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United States Department of Agriculture

Agricultural Research Service

Title: Analysis of foodborne bacteria by differential scanning calorimetry

Authors
item Tunick, Michael
item Novak, John
item Bayles, Darrell
item Lee, Jaesung - OHIO STATE UNIVERSITY
item Kaletunc, Gonul - OHIO STATE UNIVERSITY

Submitted to: Calorimetry in Food Processing
Publication Type: Book / Chapter
Publication Acceptance Date: November 22, 2008
Publication Date: November 2, 2009
Citation: Tunick, M.H., Novak, J.S., Bayles, D.O., Lee, J., Kaletunc, G. 2009. Analysis of foodborne bacteria by differential scanning calorimetry. Calorimetry in Food Processing.

Technical Abstract: Heat treatment of food is carried out to inactivate pathogenic and spoilage bacteria and to extend shelf life of products. The processing temperature and time necessary to produce a safe food product are determined using inactivation kinetic parameters for a target microorganism. Because most food processing is associated with heating or cooling of the materials, thermal characterization of foodborne microorganisms will lead to data that can be related directly to the processing protocols. Differential scanning calorimetry (DSC) provides data relevant to heat treatment processes, and can be used for thermal characterization of materials before and after processing. Viability loss and irreversible changes in DSC thermograms of pre-treated whole cells are highly correlated between 55 and 70 deg C. Comparison of DSC scans for isolated ribosomes shows that the thermal stability of ribosomes from E. coli is greater than the thermal stability of L. plantarum ribosomes, consistent with the greater thermal tolerance of E. coli observed from viability loss and DSC scans of whole cells. The calorimetric method provides accurate and reproducible kinetic parameters for inactivation in a shorter time with comparable accuracy to the plate count technique.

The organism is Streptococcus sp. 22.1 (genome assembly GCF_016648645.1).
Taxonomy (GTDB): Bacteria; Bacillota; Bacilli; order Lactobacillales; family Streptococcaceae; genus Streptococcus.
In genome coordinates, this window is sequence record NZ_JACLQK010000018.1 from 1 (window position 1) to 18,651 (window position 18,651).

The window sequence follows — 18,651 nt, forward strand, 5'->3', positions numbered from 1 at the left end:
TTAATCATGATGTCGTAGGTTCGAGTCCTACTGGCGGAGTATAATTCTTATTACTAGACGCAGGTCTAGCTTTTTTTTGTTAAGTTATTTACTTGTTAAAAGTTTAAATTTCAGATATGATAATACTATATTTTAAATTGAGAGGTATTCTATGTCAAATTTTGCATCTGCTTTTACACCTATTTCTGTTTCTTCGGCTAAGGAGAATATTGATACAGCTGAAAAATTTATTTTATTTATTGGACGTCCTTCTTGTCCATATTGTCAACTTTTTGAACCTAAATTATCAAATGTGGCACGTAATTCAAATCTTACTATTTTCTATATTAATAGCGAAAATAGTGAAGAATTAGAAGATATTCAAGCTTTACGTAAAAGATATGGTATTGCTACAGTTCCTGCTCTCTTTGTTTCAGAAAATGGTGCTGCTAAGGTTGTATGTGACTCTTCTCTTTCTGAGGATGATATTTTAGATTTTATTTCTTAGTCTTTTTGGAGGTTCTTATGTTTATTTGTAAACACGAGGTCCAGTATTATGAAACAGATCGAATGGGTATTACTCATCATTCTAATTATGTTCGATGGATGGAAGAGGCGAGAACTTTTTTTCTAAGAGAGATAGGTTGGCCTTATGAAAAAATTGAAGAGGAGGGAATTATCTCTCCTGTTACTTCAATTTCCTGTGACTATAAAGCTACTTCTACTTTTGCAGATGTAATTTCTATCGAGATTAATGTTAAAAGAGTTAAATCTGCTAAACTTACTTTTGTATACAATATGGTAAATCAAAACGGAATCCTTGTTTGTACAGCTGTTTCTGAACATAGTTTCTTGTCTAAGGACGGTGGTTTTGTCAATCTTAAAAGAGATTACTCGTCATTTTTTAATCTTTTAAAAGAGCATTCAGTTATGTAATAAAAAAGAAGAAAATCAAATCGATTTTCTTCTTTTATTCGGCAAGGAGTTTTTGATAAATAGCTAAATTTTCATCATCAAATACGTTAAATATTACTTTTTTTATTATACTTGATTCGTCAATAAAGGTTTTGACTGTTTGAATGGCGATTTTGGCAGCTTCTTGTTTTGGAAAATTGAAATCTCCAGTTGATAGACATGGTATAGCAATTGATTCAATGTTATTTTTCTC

Last Modified: 8/22/2014
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